During your visit of Villa Cavrois, you will discover the tumultuous history of this modernist mansion, which was built in 1932 for Paul Cavrois, an industrialist active in the textile industry. Located in the northern of France, the architect of this work of art combining classical design and modernist aesthetics is the parisian Robert Mallet-Stevens, which conceived his most emblematic achievement with the villa. Mallet created the design of the building but he also designed the interior decoration and the gardens which surround the house.
Occupied during World War II, the villa was converted into barracks by the Germans. After the Liberation, the Cavrois had the interior layout of the villa designed by architect Pierre Barbe. Following the death of Madame Cavrois and acquired by a property developer, the mansion was set to be demolished and the park was subdivided. Classified later as a monument historique in 1990, and acquired by the State in 2001, a huge restoration project started especially in 2008 when the villa was entrusted to Centre des monuments nationaux (CMN).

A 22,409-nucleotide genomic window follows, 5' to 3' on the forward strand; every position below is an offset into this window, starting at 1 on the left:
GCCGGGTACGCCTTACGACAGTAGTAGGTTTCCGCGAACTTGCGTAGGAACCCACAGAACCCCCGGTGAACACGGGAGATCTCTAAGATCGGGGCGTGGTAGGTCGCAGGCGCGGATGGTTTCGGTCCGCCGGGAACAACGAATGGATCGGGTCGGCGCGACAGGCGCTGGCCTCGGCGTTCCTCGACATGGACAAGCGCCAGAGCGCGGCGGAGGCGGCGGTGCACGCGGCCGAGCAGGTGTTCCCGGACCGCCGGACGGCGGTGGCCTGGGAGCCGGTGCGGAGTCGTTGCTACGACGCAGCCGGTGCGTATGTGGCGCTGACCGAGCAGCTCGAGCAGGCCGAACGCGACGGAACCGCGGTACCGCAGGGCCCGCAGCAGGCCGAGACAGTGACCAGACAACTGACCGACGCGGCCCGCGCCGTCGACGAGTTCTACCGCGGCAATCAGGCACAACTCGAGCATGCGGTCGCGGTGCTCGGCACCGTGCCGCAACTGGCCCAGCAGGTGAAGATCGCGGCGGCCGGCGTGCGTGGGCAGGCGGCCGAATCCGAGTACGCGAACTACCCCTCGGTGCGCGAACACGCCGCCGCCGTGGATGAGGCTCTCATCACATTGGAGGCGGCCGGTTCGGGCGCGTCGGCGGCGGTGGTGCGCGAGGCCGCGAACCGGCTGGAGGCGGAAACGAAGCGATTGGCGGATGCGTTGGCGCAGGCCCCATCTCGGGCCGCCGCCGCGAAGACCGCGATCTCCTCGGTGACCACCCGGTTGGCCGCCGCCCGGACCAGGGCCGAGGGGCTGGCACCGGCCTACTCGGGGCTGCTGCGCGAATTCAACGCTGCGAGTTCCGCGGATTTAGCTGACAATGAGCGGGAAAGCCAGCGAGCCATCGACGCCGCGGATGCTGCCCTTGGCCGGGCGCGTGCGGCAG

CMN conducted the restoration of the interior spaces and decors (floors, wall coverings, paintwork, furniture), in order to recreate the art of living in the 20th century. CMN has also restored the park (replantation of trees, restoration of the water mirror and of original alleys) and the illumination of the park and the villa.
The villa Cavrois is now open to the public since June 2015 and is an unique place for modern architecture and design.